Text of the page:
2. Your parallel with Ronnie Biggs is an excellent one, Rolfe!

    Could it be that the media are pressing the "ignore" button whenever Rolfe opens her mouth?

  3. Could it be that posting on internet forums and blogs, and even writing to newspapers, isn't likely to get anything you say noticed?

    Tell you what. 6th August seems to be the one-year anniversary of Biggs' release. Good time to demand answers on that one I think. Was his release (refused only a month earlier) expedited to provide a nice precedent to encourage the release of Megrahi?

  4. There are two ways to look at this. The Megrahi aspect is there to kick BP while it's down. And on the other hand, BP's momentary moral pariah status is being used to taint the Megrahi case again in people's minds. If he's so innocent and non-evil, why was the EVIL company trying to get him released? Something like that.

    Rolfe: I've got Aug 6 marked on my calendar.

  5. Rolfe, I've just read some very wise things you've written on the Randi blogsite.

    Would ypu care to repeat them here? Especially the bit about Mr Megrahi only really being convicted as an accessory, and since the other gent charged was acquitted (not even a not proven verdict) he (Fhimah) must have been clean.

    Remember also, that the conspiracy charge against the two was withdrawn when it seemed Fhimah was to be acquitted.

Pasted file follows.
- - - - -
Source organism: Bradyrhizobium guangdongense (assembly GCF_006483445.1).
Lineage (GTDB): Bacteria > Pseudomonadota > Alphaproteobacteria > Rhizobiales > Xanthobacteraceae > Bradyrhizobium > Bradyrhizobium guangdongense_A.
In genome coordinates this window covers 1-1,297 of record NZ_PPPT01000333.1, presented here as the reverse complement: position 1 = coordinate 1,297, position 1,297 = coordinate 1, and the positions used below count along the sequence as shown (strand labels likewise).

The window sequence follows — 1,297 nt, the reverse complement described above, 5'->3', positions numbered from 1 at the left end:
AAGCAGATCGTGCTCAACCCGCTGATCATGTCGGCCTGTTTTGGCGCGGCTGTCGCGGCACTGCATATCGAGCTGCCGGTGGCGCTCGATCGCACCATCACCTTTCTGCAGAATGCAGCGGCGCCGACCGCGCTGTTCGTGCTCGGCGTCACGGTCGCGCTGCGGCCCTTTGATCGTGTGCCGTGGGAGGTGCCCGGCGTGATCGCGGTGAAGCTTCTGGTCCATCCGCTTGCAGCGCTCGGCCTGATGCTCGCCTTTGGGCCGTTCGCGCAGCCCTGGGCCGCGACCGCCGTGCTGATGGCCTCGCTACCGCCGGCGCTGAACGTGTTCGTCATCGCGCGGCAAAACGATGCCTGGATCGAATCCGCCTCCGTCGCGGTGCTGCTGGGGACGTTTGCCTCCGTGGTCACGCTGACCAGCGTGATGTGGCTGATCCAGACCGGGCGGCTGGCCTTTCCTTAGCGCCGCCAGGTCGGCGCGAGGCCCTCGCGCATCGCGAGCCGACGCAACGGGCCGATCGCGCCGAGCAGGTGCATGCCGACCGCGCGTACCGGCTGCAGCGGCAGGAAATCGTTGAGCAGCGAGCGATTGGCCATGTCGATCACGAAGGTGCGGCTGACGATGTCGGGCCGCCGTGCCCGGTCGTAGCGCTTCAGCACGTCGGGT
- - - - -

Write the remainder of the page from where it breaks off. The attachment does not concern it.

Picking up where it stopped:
So of what was Mr Megrahi convicted? Why couldn't the judges have seen how illogical they were being.

    Your point on Ronnie Biggs is sensible. He was released on compassionate grounds just before Mr Megrahi, simply because that dreadful shower of an inJustice Secretary, Jack Straw, would have found it too embarrassing to have been seen keeping Mr Biggs in jail (one death, at most, and then not murder) when the perpetrator of 270 deaths went free.

    But keeping the Straw nose clean is what it's about, and I remind the ex-Foreign Secretary that he had UN sanctions removed against Libya only in respect of Pan Am 103, quietly forgetting they had been imposed in the names of 103 and UT-772. But what's a mere 170 deaths to a machine politician.

  6. Charles, I was just talking about the Summary of Grounds of Appeal 1 & 2 as published on Megrahi's web site.

    The Trial Court did not convict the appellant as the principal perpetrator – there was no finding that he was responsible for introducing the IED into the airline baggage system and thus onto Pan Am 103. He was convicted as an accessory on the basis that he assisted in carrying out part of the common criminal plan to commit the crime. The only act found to have been carried out by the appellant which could amount to participation in the crime was the purchase of clothing which was found to have been in the same suitcase as the IED.

    This isn't about Fhimah - Fhimah was acquitted because there was no evidence he was at the airport that morning, or had anything to do with the bombing. It seems to be something to the effect of "conspiracy with persons unknown".

    There was no evidence of how the bomb (allegedly) got on KM180, and certainly no evidence that Megrahi had put it there. The idea seems to have been some kind of covert operation by persons unknown, and Megrahi being there was somehow facilitating it. Or something like that.